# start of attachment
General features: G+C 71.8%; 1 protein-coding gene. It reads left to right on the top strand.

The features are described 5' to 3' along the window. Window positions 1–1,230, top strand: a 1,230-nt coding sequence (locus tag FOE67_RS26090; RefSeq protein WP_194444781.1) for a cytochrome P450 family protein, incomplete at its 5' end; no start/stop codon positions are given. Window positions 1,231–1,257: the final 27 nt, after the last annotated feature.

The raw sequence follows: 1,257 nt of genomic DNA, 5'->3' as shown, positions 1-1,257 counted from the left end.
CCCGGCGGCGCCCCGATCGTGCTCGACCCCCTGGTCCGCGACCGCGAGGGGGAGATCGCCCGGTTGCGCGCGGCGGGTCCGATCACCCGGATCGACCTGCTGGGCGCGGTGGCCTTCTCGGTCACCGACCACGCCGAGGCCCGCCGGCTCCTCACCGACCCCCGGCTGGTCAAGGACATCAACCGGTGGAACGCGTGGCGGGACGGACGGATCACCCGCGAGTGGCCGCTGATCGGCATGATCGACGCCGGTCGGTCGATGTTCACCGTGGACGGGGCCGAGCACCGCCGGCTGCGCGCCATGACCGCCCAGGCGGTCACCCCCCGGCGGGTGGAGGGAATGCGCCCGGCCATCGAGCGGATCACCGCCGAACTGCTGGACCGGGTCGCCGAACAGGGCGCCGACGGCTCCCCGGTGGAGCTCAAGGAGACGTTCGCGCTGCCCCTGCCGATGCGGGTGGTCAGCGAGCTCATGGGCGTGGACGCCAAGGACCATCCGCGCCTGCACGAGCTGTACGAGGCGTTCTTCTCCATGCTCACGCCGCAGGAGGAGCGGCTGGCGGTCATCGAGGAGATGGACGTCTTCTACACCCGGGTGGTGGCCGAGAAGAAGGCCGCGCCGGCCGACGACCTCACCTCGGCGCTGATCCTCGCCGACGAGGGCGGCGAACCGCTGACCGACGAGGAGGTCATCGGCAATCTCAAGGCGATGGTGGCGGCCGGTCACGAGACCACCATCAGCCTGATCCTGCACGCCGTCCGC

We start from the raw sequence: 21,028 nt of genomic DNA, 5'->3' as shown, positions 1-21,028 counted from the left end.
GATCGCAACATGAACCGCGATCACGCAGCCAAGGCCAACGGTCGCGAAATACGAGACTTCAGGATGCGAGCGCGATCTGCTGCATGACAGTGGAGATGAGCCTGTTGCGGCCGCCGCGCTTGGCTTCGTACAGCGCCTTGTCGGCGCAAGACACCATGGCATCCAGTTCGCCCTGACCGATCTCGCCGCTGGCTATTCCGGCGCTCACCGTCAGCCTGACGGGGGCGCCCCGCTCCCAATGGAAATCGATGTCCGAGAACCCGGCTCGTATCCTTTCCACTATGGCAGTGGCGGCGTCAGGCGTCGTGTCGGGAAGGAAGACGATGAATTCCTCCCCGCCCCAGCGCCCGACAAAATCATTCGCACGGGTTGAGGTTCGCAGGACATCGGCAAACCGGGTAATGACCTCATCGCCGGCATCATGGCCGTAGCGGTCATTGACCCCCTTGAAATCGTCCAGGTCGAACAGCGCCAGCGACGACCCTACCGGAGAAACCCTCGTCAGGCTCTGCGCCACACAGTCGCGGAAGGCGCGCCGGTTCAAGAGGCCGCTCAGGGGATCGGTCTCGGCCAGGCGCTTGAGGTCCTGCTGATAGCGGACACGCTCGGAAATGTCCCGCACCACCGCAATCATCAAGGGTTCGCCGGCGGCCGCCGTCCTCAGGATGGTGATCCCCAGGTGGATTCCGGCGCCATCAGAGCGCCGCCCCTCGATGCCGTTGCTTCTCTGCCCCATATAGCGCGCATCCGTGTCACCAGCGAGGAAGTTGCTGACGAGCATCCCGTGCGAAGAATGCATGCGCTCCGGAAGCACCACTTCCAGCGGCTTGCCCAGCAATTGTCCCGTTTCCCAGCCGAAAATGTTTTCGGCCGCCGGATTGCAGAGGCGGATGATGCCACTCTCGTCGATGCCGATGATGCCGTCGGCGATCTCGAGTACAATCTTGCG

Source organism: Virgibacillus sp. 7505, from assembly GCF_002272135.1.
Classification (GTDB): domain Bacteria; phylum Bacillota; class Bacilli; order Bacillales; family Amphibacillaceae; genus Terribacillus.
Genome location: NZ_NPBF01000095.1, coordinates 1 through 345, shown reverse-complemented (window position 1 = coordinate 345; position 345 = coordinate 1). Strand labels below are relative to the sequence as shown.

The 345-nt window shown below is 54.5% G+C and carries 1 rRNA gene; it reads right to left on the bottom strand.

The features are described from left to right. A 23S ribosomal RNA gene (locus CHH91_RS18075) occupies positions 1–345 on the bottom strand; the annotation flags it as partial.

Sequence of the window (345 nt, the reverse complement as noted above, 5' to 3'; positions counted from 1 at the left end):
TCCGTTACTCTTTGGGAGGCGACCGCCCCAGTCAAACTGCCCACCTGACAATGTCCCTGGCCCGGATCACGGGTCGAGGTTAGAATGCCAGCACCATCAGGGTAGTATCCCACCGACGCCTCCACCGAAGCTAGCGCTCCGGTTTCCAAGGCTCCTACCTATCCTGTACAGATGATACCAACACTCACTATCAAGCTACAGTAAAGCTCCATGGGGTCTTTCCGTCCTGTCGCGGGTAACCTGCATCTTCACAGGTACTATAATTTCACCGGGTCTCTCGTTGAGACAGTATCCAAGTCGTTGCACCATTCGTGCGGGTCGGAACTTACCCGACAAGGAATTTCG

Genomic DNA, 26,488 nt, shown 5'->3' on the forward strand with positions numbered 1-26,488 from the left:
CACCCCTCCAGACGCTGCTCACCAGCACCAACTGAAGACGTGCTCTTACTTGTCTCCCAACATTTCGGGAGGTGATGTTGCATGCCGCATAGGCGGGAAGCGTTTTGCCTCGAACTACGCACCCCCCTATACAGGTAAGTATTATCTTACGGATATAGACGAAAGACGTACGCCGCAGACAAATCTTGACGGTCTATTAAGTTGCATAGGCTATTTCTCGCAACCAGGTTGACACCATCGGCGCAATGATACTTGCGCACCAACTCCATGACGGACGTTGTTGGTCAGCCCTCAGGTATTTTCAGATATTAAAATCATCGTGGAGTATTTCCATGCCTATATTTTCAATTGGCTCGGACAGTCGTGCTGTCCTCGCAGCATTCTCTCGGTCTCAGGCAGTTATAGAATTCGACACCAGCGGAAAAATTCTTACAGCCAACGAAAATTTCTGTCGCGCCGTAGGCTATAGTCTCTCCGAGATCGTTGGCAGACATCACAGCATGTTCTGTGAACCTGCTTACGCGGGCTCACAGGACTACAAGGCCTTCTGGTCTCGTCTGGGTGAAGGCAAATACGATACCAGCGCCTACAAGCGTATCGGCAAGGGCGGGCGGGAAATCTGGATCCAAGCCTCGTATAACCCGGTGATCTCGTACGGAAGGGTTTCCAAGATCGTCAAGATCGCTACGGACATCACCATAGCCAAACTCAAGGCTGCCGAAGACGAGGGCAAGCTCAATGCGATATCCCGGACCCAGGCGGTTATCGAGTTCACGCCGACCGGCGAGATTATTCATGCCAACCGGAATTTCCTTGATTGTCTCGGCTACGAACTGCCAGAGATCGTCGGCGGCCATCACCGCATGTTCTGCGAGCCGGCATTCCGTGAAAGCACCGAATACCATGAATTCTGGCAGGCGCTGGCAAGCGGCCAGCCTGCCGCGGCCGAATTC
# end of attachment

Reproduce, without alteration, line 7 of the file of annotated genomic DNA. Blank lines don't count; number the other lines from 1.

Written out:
Source organism: Virgibacillus sp. 7505, from assembly GCF_002272135.1.